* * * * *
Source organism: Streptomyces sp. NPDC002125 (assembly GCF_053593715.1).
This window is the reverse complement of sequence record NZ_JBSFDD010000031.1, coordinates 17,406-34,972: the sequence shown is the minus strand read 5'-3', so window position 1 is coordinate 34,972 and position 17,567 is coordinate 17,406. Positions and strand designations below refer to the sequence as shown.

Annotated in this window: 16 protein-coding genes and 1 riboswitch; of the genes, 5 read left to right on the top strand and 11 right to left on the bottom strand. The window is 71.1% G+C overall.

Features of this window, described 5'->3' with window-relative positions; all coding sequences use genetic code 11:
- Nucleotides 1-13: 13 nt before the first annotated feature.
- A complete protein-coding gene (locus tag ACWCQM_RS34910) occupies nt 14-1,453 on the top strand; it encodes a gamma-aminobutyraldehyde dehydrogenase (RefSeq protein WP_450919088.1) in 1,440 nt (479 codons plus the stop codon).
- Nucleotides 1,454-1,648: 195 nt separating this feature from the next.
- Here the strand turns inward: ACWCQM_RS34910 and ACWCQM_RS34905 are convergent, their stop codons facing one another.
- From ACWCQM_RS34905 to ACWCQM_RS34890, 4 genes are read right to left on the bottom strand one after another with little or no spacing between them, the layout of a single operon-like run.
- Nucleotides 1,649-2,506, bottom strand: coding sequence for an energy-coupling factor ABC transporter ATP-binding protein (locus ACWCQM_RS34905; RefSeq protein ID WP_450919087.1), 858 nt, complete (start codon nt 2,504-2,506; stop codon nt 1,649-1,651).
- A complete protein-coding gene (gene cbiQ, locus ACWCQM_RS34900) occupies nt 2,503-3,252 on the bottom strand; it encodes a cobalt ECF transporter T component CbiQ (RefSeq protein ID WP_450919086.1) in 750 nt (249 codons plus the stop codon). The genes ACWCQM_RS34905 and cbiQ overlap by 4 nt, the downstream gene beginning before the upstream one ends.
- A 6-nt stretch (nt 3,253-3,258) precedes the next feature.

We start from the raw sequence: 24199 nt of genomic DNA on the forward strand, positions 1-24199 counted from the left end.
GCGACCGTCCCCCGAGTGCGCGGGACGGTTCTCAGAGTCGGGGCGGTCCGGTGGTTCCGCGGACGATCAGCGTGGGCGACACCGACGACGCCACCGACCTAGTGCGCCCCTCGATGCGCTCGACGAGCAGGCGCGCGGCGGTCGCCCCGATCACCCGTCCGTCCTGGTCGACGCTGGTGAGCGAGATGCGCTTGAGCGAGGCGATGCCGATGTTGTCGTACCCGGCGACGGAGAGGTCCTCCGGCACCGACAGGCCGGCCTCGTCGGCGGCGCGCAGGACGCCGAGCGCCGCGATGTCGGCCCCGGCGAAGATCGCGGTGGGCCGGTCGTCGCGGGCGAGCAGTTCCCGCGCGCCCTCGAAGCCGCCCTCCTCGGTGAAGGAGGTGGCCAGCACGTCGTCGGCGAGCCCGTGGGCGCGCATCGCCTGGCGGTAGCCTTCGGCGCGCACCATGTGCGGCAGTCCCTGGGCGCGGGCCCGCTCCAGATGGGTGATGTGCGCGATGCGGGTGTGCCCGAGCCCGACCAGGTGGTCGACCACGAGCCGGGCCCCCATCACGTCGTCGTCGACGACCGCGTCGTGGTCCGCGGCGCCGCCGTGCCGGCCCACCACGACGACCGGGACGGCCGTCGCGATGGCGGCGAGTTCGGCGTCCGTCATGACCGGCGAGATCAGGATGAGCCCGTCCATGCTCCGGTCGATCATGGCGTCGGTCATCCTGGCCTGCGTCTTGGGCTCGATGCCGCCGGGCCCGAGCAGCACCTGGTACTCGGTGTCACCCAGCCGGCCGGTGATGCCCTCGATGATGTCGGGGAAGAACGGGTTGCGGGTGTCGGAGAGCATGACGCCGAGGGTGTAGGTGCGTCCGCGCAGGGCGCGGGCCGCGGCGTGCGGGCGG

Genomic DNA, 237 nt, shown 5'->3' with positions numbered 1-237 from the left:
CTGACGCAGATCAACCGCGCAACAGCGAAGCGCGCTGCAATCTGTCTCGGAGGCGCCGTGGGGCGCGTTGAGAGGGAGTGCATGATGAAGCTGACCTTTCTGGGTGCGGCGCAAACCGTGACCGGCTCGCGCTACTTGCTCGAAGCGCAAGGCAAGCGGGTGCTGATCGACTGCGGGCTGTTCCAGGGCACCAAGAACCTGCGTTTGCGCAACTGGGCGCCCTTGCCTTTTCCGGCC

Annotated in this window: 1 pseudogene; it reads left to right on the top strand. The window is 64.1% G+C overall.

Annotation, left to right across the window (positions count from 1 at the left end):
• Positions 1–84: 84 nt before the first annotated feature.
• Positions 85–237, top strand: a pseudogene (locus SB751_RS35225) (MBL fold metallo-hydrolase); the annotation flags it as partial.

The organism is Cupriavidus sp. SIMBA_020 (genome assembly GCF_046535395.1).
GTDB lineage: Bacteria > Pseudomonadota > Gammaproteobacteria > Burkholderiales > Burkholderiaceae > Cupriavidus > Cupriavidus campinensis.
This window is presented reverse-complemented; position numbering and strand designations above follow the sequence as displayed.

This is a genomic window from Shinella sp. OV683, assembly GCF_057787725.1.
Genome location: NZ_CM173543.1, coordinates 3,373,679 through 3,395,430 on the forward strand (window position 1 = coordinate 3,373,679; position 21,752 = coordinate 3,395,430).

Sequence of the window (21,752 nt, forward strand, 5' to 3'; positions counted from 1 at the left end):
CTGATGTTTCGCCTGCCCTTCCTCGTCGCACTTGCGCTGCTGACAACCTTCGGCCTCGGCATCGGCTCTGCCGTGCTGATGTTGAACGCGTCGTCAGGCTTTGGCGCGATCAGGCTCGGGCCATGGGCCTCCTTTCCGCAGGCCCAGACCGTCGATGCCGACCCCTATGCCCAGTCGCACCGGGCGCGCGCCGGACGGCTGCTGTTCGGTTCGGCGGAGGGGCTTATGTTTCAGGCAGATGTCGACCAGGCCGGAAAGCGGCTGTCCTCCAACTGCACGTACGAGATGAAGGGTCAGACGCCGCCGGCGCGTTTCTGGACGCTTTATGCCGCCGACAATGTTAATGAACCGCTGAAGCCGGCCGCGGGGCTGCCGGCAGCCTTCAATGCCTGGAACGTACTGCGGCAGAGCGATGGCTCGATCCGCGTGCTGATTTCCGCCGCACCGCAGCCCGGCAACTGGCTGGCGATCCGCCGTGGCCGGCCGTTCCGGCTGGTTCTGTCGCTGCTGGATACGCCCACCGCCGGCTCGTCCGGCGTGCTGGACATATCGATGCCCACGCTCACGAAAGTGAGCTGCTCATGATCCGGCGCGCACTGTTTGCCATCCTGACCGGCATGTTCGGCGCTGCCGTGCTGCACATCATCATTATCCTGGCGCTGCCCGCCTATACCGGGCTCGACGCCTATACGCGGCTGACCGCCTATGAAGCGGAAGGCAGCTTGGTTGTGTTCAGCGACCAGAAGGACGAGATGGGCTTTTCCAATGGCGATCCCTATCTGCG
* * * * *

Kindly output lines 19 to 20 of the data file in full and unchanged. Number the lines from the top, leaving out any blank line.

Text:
• Positions 1–84: 84 nt before the first annotated feature.
• Positions 85–237, top strand: a pseudogene (locus SB751_RS35225) (MBL fold metallo-hydrolase); the annotation flags it as partial.